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Eating Disorder Relapse Prevention Planning & MEET THE BENEDETTO'S

Cover of the book Meet the Benedetto's by Katie Cotugno as a teaching example for Eating Disorder Relapse Prevention Planning

June is the oldest Benedetto sister. Her early years were modest and private until her family struck it rich. They moved to a mansion, switched schools, made new friends, and starred on a Kardashian-like reality TV show. June’s body was publicly scrutinized, and she developed an eating disorder (anorexia). Three rounds of inpatient treatment later, she was in recovery.

Life for the Benedetto sisters was never calm, but now it’s particularly chaotic. June’s family home is likely to be foreclosed on, the family is in financial ruin, her boyfriend is ghosting her, and June is relapsing – her anorexia is back. She’s skipping meals, lying about eating, rapidly losing weight and fainting.

Relapses are frequently part of recovery. Planning helps ensure that relapses are short-term bumps in the road, not long-term backslides. Here are tips for eating disorder relapse prevention and planning:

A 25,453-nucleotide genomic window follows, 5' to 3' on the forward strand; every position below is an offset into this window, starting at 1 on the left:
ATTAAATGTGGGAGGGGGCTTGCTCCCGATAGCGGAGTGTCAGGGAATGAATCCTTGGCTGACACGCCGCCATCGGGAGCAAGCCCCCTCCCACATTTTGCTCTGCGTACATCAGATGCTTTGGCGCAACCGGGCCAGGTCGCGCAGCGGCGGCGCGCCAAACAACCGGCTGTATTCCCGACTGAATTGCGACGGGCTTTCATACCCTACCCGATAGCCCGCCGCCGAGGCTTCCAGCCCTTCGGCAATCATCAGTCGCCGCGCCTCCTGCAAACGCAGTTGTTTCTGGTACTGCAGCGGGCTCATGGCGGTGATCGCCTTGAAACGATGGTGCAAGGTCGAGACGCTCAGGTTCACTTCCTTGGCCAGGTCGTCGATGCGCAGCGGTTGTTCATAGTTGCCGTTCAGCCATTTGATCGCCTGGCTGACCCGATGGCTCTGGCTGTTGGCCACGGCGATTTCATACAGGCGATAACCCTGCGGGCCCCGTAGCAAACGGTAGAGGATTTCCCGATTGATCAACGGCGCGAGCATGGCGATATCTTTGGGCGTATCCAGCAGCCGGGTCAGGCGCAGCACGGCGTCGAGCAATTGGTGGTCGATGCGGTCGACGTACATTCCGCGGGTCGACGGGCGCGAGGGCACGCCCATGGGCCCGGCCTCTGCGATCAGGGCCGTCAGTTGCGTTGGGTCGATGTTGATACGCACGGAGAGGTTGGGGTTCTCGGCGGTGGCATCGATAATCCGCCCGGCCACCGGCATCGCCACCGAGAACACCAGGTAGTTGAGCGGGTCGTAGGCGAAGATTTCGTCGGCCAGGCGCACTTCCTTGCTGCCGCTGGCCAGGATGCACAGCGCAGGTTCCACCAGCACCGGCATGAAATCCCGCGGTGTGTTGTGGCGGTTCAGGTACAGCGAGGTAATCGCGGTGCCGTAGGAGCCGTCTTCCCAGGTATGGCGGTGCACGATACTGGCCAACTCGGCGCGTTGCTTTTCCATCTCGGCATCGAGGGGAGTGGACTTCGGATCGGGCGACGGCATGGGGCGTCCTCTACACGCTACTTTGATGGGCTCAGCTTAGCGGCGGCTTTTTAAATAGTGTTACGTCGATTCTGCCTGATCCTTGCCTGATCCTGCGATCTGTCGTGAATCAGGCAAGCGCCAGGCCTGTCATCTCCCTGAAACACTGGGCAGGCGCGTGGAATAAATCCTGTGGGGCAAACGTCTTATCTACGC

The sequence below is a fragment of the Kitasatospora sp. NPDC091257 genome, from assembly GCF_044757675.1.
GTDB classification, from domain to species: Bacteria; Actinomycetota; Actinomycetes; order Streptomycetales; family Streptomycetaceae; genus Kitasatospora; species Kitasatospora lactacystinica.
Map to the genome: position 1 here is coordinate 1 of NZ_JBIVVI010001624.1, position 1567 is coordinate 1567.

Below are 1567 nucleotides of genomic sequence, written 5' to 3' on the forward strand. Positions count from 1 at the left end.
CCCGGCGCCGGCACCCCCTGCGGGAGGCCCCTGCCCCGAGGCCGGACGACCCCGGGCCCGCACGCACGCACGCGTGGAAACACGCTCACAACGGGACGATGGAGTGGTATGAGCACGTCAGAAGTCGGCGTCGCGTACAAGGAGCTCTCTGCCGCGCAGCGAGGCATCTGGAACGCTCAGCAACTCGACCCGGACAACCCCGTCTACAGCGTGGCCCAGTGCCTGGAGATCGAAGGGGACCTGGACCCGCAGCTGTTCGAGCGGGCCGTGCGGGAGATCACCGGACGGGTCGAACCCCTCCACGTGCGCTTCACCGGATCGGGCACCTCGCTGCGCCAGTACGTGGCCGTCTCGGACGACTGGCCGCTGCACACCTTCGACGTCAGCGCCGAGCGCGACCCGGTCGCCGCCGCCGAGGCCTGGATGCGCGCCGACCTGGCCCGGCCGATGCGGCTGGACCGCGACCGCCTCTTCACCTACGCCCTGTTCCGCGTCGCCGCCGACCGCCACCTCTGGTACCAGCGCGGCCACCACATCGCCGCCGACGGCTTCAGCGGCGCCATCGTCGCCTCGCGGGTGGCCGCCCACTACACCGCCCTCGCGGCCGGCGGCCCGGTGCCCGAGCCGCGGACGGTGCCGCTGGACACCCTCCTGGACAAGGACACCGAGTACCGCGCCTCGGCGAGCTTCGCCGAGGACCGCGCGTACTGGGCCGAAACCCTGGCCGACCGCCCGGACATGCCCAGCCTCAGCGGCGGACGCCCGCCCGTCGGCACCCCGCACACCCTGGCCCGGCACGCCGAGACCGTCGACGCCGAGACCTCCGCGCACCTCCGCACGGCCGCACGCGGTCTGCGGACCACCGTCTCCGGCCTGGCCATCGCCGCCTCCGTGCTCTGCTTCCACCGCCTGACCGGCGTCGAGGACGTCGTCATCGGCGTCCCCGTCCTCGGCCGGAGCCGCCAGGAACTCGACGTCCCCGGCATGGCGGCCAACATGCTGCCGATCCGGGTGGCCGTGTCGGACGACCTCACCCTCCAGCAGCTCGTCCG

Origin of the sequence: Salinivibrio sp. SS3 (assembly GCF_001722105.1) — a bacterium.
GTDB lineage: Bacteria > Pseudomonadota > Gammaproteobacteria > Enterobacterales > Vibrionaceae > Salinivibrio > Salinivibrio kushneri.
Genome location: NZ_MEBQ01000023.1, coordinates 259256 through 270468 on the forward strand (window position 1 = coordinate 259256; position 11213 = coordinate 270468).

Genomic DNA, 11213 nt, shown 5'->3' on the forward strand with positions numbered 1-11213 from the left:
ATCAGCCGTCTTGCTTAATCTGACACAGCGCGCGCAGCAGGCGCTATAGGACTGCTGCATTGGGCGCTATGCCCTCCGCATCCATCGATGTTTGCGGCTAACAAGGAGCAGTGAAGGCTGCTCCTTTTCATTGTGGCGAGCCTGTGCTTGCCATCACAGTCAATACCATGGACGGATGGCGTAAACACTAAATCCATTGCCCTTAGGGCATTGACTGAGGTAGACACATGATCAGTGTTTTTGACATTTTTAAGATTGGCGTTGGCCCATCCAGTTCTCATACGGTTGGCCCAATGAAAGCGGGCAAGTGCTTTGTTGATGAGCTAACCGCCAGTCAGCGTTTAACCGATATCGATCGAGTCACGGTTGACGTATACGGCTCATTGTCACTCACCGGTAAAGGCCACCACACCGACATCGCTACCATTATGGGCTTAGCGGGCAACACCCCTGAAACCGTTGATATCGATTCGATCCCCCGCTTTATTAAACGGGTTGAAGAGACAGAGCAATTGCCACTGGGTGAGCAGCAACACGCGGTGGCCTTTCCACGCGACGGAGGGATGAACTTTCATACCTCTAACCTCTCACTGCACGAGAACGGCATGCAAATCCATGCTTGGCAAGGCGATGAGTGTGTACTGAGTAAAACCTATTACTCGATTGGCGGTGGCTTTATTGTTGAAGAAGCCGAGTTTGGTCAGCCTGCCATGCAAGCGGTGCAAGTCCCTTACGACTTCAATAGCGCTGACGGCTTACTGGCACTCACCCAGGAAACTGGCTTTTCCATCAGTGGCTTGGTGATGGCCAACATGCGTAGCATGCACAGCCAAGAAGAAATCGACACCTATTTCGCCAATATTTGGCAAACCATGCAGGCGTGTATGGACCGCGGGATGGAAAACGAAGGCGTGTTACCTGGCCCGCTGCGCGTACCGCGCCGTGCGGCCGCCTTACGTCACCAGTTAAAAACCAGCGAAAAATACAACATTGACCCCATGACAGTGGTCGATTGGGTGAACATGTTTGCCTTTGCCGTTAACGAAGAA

Know Your Red (& Yellow) Flags: Don’t let early warning signs (yellow flags) and danger signs (red flags) go unnoticed. Yellow flags include secrecy around food, decreasing meal size, subjective binges, increased thoughts around food, and outsized negative emotions. Red flags include skipping meals, weight shifts, binging, purging, obsessive thoughts about food or body image, and an inability to tolerate feelings.

Safety Plan For High Risk Situations: Consider the scenarios, people, and places that stress you out. When you are about to encounter one of these high-risk situations, pre-plan your meals, coping skills, and support team.

Deal With Setbacks: If you experience warning signs or struggle to handle a high-risk situation, see it as an opportunity for growth – not a failure. Setbacks are normal. The sooner you acknowledge the problem, get help, process the feelings, and shift your behaviors, the easier things will be long term.

Empower Your Supports: Tell friends, family, treatment team professionals, and others who support you about your red and yellow flags and plans for high-risk situations.  Ask them to check in, provide gentle redirection, and honestly share if they are concerned about you.

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